Sisters Rose Theresa and Rose Karen Johnson: “…people hold them in great esteem.”


Sister Rose Theresa Johnson died Aug. 10, 2012. Sister Rose Karen Johnson completed her ministry in Central City in 2015 and is retired at the Motherhouse.

Baptist friends and supporters Rondle and Betty Skimehorn call Sisters Rose Theresa and Rose Karen “extra special” friends.

For the last six years sisters Rose Theresa and Rose Karen Johnson have served together as Catholic witnesses and pastoral associates at Saint Joseph parish in Central City, Kentucky. For the last five years two of their closest friends have been Rondle and Betty Skimehorn of rural Central City, devout Baptists who call the Johnson sisters (they are also blood sisters) two of their best friends.

“They are two of the nicest Christian ladies I’ve ever known,” says Rondle. “They are both outgoing and they are both out to help people. They are kind to everyone they meet. We really get along fine.”

“I just think they are extra special,” says Betty. “Anytime you are in their home, they give you a warm welcome. And, you know when they visit the sick and the shut-ins, it’s not just those from their church, but those from all different churches. They are really special.”

Father Ben Luther says Sisters Rose Karen and Rose Theresa “do excellent work” as his pastoral associates.

How did a Baptist couple in Baptist-dominant Muhlenberg County meet two Ursuline Sisters serving their ministry at Saint Joseph’s? “We met through one of their friends,” Rondle explained. “A good friend of theirs – Laura Smith – is married to a good friend of mine – W.T. Smith. Laura introduced us and we’ve been friends ever since. We take them out to eat once in a while and we sure do enjoy their company. I’m glad to see them every time I see them coming.”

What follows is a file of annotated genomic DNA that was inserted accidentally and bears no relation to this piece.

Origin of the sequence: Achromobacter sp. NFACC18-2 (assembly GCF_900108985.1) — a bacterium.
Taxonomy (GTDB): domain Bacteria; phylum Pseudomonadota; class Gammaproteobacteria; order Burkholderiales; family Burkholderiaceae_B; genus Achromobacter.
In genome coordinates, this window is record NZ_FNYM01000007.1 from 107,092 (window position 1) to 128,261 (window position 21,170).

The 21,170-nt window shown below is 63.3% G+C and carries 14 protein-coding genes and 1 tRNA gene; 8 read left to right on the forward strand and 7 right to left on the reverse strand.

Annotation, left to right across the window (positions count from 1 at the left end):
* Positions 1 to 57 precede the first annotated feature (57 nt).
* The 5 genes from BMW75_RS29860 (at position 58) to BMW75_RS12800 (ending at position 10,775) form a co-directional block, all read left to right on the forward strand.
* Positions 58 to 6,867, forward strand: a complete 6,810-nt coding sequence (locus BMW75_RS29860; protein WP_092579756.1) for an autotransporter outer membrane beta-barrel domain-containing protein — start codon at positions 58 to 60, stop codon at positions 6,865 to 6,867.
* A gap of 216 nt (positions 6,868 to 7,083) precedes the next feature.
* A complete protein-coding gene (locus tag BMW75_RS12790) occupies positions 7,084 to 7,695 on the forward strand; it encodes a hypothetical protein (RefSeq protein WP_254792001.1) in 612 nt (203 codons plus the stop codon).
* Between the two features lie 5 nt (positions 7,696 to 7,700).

“Our friendship is 100%,” adds Betty. “If I was critically ill I’d call them and ask them to pray for me.”

Mass is celebrated every Wednesday morning at the Saint Joseph Catholic Center in Greenville.

Sister Rose Theresa was the seventh of 13 children born to Damien and Catherine Johnson, who lived on a farm near St. Lawrence, Kentucky, about 15 miles east of Owensboro. She attended Saint Lawrence Grade School, where she was taught by Ursuline Sisters and from eighth grade on “knew I wanted to be a sister…an Ursuline sister!” Her desire to become a sister came as no surprise to her parents and other family members. “We already had two Charity sisters in the family,” says Sister Rose Theresa, “but having been taught for eight years by the Ursuline Sisters and with three sisters already in the Ursuline community, my choice was easy to make.”

She attended high school at Mount Saint Joseph and college at Brescia. The first 40 years of her life as an Ursuline sister were devoted to teaching. She taught grades 1-5 in the Owensboro Diocese and in Louisville.

After leaving the classroom, she served four years as pastoral associate at Saint William Parish in Marion. During that time she sang on “The Living Christmas Tree” in Marion and was in the movie “The Last Dance,” which was about capital punishment. She was also featured a number of times in Extension Magazine. After leaving Marion and doing Catholic witness work for four years in Caneyville, Sister Rose Theresa moved in 2000 to Central City, where she was reunited with her sister. “I have enjoyed living and working with Sister Rose Karen,” she says. “During these six years I have come to love and appreciate our pastor Father Ben (Luther), everyone in St. Joseph’s parish, and everyone in Muhlenberg County.”